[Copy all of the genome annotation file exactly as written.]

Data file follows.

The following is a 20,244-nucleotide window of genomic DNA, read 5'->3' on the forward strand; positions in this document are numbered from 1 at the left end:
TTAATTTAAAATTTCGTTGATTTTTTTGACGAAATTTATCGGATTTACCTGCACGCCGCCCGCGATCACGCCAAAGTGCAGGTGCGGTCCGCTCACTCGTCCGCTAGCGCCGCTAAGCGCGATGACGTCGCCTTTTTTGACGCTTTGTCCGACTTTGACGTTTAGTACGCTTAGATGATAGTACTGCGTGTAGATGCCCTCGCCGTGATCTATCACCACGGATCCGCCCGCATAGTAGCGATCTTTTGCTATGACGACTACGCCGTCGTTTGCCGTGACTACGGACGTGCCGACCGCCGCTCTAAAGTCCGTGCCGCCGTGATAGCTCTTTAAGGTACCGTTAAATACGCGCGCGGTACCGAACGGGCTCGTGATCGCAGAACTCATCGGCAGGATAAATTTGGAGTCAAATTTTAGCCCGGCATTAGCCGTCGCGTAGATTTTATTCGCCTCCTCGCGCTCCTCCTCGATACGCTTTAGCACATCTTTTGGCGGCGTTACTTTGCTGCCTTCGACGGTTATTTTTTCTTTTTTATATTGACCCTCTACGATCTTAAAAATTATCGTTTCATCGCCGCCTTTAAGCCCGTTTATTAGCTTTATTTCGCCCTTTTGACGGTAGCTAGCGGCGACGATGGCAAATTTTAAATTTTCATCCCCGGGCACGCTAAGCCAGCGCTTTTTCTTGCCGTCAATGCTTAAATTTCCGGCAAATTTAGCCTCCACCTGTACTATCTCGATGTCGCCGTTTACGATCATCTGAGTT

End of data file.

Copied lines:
The following is a 20,244-nucleotide window of genomic DNA, read 5'->3' on the forward strand; positions in this document are numbered from 1 at the left end:
TTAATTTAAAATTTCGTTGATTTTTTTGACGAAATTTATCGGATTTACCTGCACGCCGCCCGCGATCACGCCAAAGTGCAGGTGCGGTCCGCTCACTCGTCCGCTAGCGCCGCTAAGCGCGATGACGTCGCCTTTTTTGACGCTTTGTCCGACTTTGACGTTTAGTACGCTTAGATGATAGTACTGCGTGTAGATGCCCTCGCCGTGATCTATCACCACGGATCCGCCCGCATAGTAGCGATCTTTTGCTATGACGACTACGCCGTCGTTTGCCGTGACTACGGACGTGCCGACCGCCGCTCTAAAGTCCGTGCCGCCGTGATAGCTCTTTAAGGTACCGTTAAATACGCGCGCGGTACCGAACGGGCTCGTGATCGCAGAACTCATCGGCAGGATAAATTTGGAGTCAAATTTTAGCCCGGCATTAGCCGTCGCGTAGATTTTATTCGCCTCCTCGCGCTCCTCCTCGATACGCTTTAGCACATCTTTTGGCGGCGTTACTTTGCTGCCTTCGACGGTTATTTTTTCTTTTTTATATTGACCCTCTACGATCTTAAAAATTATCGTTTCATCGCCGCCTTTAAGCCCGTTTATTAGCTTTATTTCGCCCTTTTGACGGTAGCTAGCGGCGACGATGGCAAATTTTAAATTTTCATCCCCGGGCACGCTAAGCCAGCGCTTTTTCTTGCCGTCAATGCTTAAATTTCCGGCAAATTTAGCCTCCACCTGTACTATCTCGATGTCGCCGTTTACGATCATCTGAGTT